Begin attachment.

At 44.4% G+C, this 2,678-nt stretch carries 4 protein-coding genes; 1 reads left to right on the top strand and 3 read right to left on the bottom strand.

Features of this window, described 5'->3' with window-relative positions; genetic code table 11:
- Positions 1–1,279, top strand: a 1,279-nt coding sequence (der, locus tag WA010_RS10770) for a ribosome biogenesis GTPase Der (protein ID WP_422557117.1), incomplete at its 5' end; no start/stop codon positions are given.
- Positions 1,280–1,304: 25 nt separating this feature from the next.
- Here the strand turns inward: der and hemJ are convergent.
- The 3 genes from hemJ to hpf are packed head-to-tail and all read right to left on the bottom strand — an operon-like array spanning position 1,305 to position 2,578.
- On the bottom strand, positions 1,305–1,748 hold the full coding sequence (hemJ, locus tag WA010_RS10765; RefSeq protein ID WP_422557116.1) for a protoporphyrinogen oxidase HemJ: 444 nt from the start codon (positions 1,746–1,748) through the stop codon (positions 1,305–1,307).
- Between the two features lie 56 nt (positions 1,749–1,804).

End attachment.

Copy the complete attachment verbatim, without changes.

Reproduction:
At 44.4% G+C, this 2,678-nt stretch carries 4 protein-coding genes; 1 reads left to right on the top strand and 3 read right to left on the bottom strand.

Features of this window, described 5'->3' with window-relative positions; genetic code table 11:
- Positions 1–1,279, top strand: a 1,279-nt coding sequence (der, locus tag WA010_RS10770) for a ribosome biogenesis GTPase Der (protein ID WP_422557117.1), incomplete at its 5' end; no start/stop codon positions are given.
- Positions 1,280–1,304: 25 nt separating this feature from the next.
- Here the strand turns inward: der and hemJ are convergent.
- The 3 genes from hemJ to hpf are packed head-to-tail and all read right to left on the bottom strand — an operon-like array spanning position 1,305 to position 2,578.
- On the bottom strand, positions 1,305–1,748 hold the full coding sequence (hemJ, locus tag WA010_RS10765; RefSeq protein ID WP_422557116.1) for a protoporphyrinogen oxidase HemJ: 444 nt from the start codon (positions 1,746–1,748) through the stop codon (positions 1,305–1,307).
- Between the two features lie 56 nt (positions 1,749–1,804).